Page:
An Unspoken Poverty [essay]
The question of an unspoken poverty
Language does not appear to lack for employment. If this seems a curious thing to say, it is worth remembering the myriad ways in which we are surrounded, inspired, stymied, and provoked by words. It is also worth remembering that political, social, and cultural life depends heavily on our individual and collective capacity for expression, a power that begins to whither the moment it is taken for granted.
While words are in rich supply, the actual wealth of language feels increasingly unsatisfying. Quantity has not assured quality. Opportunities to speak are not distributed equitably. More and more, it seems that our words are not getting the job done. The effort needed to make them work seems less and less worth the dividend.
Are the important things being said? Are we saying them in a productive manner? Who has the power to speak in ways that matter? Who does not? Are words being used to enforce silence? What does the constitution’s promise of free expression mean if no one is listening? Why do so many arguments and so many debates strike us as violent?
These are questions that speak to the promise of democracy. And, at the risk of saying something that very few want to hear, these questions are rhetorical questions. This does not mean that they are unimportant or that they arrive without an expectation of reply. It does mean that they will lack for a coherent answer until such a time as we are willing to think about the meaning, power, and value of rhetoric.
It’s easy not to know much about rhetoric and more than acceptable not to trust it. In fact, we ignore this ancient art and its role in human affairs with great vigor. Conditioned by schools of philosophy that reduce language to a tool whose proper purpose is to insert my idea into your head, we are taught to be deeply suspicious of rhetoric, along with the empty fine sounding words and obfuscating jargon that it is thought to sponsor.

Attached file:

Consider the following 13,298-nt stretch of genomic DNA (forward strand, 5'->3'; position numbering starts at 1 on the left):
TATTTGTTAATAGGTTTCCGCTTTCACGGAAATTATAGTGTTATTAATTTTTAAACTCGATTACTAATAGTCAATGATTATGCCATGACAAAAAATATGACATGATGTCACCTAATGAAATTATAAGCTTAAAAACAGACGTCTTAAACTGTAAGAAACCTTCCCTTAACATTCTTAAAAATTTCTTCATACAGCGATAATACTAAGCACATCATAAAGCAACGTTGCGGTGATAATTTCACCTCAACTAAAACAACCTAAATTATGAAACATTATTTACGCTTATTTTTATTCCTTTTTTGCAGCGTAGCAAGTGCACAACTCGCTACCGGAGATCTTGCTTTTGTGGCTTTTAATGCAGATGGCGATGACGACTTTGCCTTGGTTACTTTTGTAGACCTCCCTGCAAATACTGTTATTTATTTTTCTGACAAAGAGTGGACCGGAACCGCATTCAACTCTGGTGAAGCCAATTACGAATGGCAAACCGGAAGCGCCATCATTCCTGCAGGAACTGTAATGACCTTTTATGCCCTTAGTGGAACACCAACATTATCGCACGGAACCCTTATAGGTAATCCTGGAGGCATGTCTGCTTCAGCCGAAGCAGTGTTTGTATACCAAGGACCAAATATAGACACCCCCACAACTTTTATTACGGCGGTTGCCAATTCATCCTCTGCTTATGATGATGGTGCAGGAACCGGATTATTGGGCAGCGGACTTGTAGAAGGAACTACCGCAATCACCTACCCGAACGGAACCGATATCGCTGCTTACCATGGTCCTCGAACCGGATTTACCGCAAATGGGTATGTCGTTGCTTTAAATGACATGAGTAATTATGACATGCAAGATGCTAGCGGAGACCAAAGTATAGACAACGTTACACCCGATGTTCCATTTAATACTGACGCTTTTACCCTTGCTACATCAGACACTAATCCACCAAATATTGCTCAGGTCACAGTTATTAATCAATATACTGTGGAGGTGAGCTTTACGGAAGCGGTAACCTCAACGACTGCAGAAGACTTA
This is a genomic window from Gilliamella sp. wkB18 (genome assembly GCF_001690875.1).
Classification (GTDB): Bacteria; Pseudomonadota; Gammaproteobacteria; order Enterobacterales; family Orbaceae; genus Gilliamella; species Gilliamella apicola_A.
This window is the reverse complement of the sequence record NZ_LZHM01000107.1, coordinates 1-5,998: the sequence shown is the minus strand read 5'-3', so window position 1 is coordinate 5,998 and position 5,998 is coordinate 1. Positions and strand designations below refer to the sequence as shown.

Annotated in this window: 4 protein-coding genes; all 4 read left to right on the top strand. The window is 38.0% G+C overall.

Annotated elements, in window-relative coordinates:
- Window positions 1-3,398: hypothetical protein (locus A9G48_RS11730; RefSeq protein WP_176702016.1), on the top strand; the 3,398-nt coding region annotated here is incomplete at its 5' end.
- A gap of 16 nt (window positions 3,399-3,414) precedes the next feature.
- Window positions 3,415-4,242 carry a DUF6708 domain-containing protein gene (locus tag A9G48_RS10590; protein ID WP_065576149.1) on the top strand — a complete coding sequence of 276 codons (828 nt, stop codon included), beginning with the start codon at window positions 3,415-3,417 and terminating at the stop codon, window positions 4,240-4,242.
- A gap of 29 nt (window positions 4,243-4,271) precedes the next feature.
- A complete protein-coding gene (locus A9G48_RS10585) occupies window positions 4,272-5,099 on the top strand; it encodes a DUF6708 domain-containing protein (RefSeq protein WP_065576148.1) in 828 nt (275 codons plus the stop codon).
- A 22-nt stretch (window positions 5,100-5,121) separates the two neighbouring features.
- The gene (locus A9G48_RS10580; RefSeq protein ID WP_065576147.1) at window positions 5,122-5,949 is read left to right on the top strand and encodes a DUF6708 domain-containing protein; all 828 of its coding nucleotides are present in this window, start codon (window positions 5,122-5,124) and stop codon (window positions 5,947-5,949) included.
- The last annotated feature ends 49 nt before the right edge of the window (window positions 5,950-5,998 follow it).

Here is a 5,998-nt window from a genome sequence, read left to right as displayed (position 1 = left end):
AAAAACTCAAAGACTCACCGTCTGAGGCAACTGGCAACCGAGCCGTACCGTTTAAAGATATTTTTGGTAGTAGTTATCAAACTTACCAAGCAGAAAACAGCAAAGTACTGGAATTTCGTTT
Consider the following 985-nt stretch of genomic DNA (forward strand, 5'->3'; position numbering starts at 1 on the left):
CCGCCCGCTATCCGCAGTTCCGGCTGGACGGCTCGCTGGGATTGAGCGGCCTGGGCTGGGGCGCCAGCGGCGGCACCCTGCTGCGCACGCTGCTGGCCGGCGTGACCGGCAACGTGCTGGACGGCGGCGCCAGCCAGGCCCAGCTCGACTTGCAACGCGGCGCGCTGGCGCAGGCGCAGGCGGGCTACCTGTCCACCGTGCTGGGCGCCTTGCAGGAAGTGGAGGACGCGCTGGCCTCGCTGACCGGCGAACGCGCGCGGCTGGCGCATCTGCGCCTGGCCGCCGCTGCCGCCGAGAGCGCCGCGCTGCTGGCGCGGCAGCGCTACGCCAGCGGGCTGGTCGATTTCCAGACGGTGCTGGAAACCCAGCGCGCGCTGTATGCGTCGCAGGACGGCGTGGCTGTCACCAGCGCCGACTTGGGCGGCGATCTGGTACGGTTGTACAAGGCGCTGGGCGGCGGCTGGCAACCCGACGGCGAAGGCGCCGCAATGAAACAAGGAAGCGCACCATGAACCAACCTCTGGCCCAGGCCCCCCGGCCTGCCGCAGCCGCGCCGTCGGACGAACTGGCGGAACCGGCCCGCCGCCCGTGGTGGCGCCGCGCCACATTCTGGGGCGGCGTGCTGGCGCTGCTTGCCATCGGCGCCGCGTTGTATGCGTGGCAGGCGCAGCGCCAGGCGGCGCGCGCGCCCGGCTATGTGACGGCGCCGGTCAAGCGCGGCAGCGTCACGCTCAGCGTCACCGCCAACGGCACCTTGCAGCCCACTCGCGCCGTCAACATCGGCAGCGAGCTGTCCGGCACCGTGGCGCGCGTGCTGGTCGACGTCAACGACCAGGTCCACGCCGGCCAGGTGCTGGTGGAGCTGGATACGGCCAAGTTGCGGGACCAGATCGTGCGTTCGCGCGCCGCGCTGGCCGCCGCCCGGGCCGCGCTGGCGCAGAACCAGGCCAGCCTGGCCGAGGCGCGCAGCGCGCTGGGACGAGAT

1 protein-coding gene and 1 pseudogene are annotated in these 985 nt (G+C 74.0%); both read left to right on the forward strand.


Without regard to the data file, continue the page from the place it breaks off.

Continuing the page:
The media’s opinion-makers encourage and deepen this presumption. Almost daily, we hear and read that someone somewhere is being rhetorical. The claim is a code, a signal that we should take a particular pronouncement for what it “really” is – irrelevant, duplicitous, or embellished at the cost of substance. What’s interesting though is that we ourselves never fall victim to rhetoric’s temptation – it’s always the “other guy”. The deflection is a comfortable habit, one that governments exploit when they establish their bona fides by chastising their predecessors and opponents for pulling the rhetorical wool over the eyes of citizens.
Rooted in a set of trite caricatures, the popular and deeply entrenched aversion to rhetoric serves to impoverish language and weaken the human condition. As Theodor Adorno put it, a disavowal of rhetoric sets society in league with barbarism – it literally renders society mute and strips us of the capacity to understand and imagine the creative possibilities of spoken and written expression. All the more remarkable is that Adorno held this view in the wake of the holocaust, an event that is frequently held up as definitive proof of rhetoric’s capacity to engender evil.